the world, it focuses particularly on the experience of the European Union in constructing social indicators and
in actually using them in the policy process; it also seeks to provide important insights and lessons relevant to a
global application.
Tis study is meant to serve as a guiding framework for policymakers, researchers and practitioners interested in
developing practical tools for evidence-based policymaking, impact assessment, monitoring and evaluation in
the area of social inclusion. It is also meant to provide guidance on how to develop tools, taking into consider-
ation the historical, cultural and contextual backgrounds of one’s own society. Te study builds on the work on
social indicators that has already been undertaken by many people at local, national, regional and international
levels. It is hoped that the study will help to inspire new ideas and to generate innovative approaches.

iv | ANAl YSING AND MEASUr ING So CIAl I NCl USIo N IN A Glo BAl Co NTEx TAcknowledgements
4 5Tis study was prepared by Anthony B. Atkinson and Eric Marlier .
A series of connected preparatory activities were coordinated by Makiko Tagashira, under the guidance of Se-r
gei Zelenev, and were made available to the authors: publications and background documents prepared by the
Social Integration Branch of the Department of Economic and Social Afairs of the UN Secretariat; background
papers prepared for the Expert Group Meeting entitled “Creating an Inclusive Society: Practical Strategies to
Promote Social Integration”, organized by the Division in collaboration with the UN Educational, Scientifc and
Cultural o rganization (UNESCo) and the UN Human Settlements Programme (UN-HABITAT) and held in Paris
from 10 to 13 September 2007; e-dialogues facilitated by the Division, in collaboration with UNESCo and UN-
HABITAT in 2007; and inputs by the following members of the Division: Sergei Zelenev, Makiko Tagashliraill, a
Wattar, Andrea Bacher, and Hai Tiet.
Tanks go to Pierre Sané, Assistant Director-General for Social and Human Sciences, Wataru Iwamoto, Director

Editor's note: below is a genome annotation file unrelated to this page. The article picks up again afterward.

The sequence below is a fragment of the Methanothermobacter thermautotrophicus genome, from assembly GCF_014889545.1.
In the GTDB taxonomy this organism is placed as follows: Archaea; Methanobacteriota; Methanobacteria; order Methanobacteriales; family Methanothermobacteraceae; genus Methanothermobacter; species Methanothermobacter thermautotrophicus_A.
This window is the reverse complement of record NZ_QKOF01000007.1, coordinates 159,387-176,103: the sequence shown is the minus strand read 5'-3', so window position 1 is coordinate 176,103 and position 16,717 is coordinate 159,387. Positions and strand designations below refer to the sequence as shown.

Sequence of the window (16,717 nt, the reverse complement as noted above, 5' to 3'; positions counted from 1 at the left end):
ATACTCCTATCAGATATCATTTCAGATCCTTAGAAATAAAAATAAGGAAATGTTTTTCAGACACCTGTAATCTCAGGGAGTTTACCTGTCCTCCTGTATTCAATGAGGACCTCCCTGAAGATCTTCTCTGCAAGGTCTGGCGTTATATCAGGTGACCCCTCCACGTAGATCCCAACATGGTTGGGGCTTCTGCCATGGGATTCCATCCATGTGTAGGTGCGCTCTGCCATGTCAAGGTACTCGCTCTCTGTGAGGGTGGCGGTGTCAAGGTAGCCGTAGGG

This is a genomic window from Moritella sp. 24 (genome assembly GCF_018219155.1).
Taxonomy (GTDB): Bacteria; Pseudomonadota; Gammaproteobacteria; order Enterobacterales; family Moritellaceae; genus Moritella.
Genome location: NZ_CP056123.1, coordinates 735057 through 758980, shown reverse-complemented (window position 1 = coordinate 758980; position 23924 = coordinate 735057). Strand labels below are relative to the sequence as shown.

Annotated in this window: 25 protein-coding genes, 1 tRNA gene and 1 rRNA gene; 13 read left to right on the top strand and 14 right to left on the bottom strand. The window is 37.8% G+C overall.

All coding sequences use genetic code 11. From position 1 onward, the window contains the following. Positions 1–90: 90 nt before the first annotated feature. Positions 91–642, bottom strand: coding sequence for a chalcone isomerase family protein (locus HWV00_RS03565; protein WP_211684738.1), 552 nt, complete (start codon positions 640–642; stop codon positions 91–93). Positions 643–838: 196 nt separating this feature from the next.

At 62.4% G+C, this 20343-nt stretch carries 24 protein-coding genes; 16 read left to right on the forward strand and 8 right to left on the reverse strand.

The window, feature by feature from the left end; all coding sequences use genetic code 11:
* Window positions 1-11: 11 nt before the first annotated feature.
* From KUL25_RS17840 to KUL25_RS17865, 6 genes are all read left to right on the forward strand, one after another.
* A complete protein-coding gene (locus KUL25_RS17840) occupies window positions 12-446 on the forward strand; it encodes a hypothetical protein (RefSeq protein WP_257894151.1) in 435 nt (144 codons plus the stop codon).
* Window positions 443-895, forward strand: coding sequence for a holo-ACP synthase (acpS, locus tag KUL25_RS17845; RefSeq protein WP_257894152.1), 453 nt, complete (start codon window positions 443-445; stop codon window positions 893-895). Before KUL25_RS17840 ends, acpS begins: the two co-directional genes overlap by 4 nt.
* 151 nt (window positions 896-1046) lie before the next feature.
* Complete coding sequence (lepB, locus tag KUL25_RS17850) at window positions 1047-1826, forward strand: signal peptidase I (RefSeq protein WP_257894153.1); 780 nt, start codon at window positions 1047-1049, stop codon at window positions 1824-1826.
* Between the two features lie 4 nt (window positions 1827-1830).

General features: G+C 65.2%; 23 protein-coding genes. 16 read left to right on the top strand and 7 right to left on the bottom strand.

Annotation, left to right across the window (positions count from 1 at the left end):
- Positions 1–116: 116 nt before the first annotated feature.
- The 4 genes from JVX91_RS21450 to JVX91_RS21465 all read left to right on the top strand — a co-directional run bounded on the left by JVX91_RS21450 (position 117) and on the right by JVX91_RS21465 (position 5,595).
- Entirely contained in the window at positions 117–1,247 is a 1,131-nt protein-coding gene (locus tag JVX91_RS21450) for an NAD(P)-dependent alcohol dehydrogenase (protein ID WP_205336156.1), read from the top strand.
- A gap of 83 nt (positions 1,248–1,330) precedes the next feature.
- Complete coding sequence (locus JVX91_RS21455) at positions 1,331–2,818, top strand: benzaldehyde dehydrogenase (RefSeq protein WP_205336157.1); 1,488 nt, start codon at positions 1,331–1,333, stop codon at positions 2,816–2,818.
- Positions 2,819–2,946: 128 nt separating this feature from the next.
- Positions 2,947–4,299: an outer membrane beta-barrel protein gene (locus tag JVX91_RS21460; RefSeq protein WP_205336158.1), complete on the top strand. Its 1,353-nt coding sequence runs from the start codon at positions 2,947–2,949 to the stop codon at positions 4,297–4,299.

for the Division of Social Sciences, r esearch and Policy, Cecilie Golden and other colleagues of UNESCo; and to
Mr. Mohamed Halfani, Chief of Urban Governance and o fcer-in Charge of Urban Development and Paul Taylor,
former Director, liaison o fce with the European Union, of UN-HABITAT for their collaboration on, and valu-
able inputs into, a series of related activities.
Tanks also go to all the participants in the e-dialogues and the Expert Group Meeting for their valuable
contributions.
Special acknowledgements go to Ziad Al-Kadri and Marko Srdanovic of the UN Graphic Design Unit, Department
of Public Information.
Finally, the authors would like to express their personal thanks to the following persons for very helpful and stim-
ulating comments on earlier versions of this publication: Jeremiah Banda, Jean-Yves Duclos, Alessio Fusco, Erlinda
Go, Ann Harding, Margaret l ombe, John Micklewright, Julie Newton, Dirk-Jan o mtzigt, Makiko Tagashira and
Sergei Zelenev. Tese persons should not, however, be held in any way responsible for the present contents.
4 Nufeld College and London School of Economics, United Kingdom of Great Britain and Northern Ireland.
5 Centre d’Etudes de Populations, de Pauvreté et de Politiques Socio-Economiques/ International Network for Studies in Technology, Environ-
ment, Alternatives, Development (CEPS/INSTEAD), Luxembourg.
ANAl YSING AND MEASUr ING So CIAl I NCl USIo N IN A Glo BAl Co NTEx T | vAnalysing and Measuring
Social Inclusion
in a Global Context
A. B. Atkinson and E. MarlierTable of Contents
Preface...............................................................................................................................................................................................................................iii
Acknowledgements ..................................................................................................................................................................................................v
I. INTRODUCTION ............................................................ 1
II. WHY DO WE MEASURE? ........................................ 3
III. WHAT DO WE MEASURE? ...................................................................................................................................... .................................... 7